Background: Critical hypoxia in this COVID-19 pandemic results in high mortality and
economic loss worldwide. Initially, this disease’ pathophysiology was poorly understood and interpreted
as a SARS (Severe Acute Respiratory Syndrome) pneumonia. The severe atypical lung CAT
scan images alerted all countries, including the poorest, to purchase lacking sophisticated ventilators.
However, up to 88% of the patients on ventilators lost their lives. It was suggested that
COVID-19 could be similar to a High-Altitude Pulmonary Edema (HAPE). New observations and
pathological findings are gradually clarifying the disease.
Methods: As high-altitude medicine and hypoxia physiology specialists working and living in the
highlands for over 50 years, we perform a perspective analysis of hypoxic diseases treated at high
altitudes and compare them to Covid-19. Oxygen transport physiology, SARS-Cov-2 characteristics,
and its transmission, lung imaging in COVID-19, and HAPE, as well as the causes of clinical
signs and symptoms, are discussed.
Results: High-altitude oxygen transport physiology has been systematically ignored. COVID-19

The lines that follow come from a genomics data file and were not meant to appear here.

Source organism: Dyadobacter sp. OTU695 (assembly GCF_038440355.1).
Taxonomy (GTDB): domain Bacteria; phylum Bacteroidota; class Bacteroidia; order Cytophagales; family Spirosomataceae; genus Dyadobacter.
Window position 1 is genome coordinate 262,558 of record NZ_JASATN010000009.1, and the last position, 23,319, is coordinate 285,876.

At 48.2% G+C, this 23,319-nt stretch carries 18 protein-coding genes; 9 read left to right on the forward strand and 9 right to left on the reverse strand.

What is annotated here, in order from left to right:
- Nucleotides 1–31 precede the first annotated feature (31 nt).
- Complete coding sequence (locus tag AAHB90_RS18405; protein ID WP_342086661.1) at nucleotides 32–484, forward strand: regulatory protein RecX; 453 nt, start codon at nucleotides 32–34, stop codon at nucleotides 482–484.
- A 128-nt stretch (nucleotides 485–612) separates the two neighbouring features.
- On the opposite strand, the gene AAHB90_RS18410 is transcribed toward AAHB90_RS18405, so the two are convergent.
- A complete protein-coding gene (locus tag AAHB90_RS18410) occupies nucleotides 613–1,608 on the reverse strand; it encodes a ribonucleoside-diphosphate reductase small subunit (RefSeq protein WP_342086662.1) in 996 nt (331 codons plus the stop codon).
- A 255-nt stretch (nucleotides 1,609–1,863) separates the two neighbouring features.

signs and symptoms indicate a progressive and irreversible failure in the oxygen transport system,
secondary to pneumolysis produced by SARS-Cov-2’s alveolar-capillary membrane “attack”.
HAPE’s pulmonary compromise is treatable and reversible. COVID-19 is associated with several
diseases, with different individual outcomes, in different countries, and at different altitudes.
Conclusions: The pathophysiology of High-altitude illnesses can help explain COVID-19 pathophysiology,
severity, and management. Early diagnosis and use of EPO, acetylsalicylic-acid, and
other anti-inflammatories, oxygen therapy, antitussives, antibiotics, and the use of Earth open-circuit-
astronaut-resembling suits to return to daily activities, should all be considered. Ventilator use
can be counterproductive. Immunity development is the only feasible long-term survival tool.